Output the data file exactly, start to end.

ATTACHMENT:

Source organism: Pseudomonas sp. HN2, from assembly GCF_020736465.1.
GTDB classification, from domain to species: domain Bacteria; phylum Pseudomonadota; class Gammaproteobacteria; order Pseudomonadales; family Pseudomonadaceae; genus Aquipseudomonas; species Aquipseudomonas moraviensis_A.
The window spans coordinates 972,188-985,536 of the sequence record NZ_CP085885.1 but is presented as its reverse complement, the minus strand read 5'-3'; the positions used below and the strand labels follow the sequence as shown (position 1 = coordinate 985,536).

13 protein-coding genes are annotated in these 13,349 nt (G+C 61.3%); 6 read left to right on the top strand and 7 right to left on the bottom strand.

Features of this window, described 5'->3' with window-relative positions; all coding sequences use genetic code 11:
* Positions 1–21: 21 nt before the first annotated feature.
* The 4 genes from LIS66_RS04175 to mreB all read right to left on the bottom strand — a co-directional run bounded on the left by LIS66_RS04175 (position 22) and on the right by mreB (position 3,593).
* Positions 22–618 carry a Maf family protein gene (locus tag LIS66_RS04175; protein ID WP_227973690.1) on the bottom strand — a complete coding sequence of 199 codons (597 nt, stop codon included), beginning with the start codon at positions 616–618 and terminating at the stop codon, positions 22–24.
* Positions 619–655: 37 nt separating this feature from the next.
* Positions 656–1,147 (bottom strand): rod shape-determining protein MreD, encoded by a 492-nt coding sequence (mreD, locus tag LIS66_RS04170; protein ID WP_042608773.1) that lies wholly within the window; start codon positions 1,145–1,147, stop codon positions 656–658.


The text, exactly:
Source organism: Pseudomonas sp. HN2, from assembly GCF_020736465.1.
GTDB classification, from domain to species: domain Bacteria; phylum Pseudomonadota; class Gammaproteobacteria; order Pseudomonadales; family Pseudomonadaceae; genus Aquipseudomonas; species Aquipseudomonas moraviensis_A.
The window spans coordinates 972,188-985,536 of the sequence record NZ_CP085885.1 but is presented as its reverse complement, the minus strand read 5'-3'; the positions used below and the strand labels follow the sequence as shown (position 1 = coordinate 985,536).

13 protein-coding genes are annotated in these 13,349 nt (G+C 61.3%); 6 read left to right on the top strand and 7 right to left on the bottom strand.

Features of this window, described 5'->3' with window-relative positions; all coding sequences use genetic code 11:
* Positions 1–21: 21 nt before the first annotated feature.
* The 4 genes from LIS66_RS04175 to mreB all read right to left on the bottom strand — a co-directional run bounded on the left by LIS66_RS04175 (position 22) and on the right by mreB (position 3,593).
* Positions 22–618 carry a Maf family protein gene (locus tag LIS66_RS04175; protein ID WP_227973690.1) on the bottom strand — a complete coding sequence of 199 codons (597 nt, stop codon included), beginning with the start codon at positions 616–618 and terminating at the stop codon, positions 22–24.
* Positions 619–655: 37 nt separating this feature from the next.
* Positions 656–1,147 (bottom strand): rod shape-determining protein MreD, encoded by a 492-nt coding sequence (mreD, locus tag LIS66_RS04170; protein ID WP_042608773.1) that lies wholly within the window; start codon positions 1,145–1,147, stop codon positions 656–658.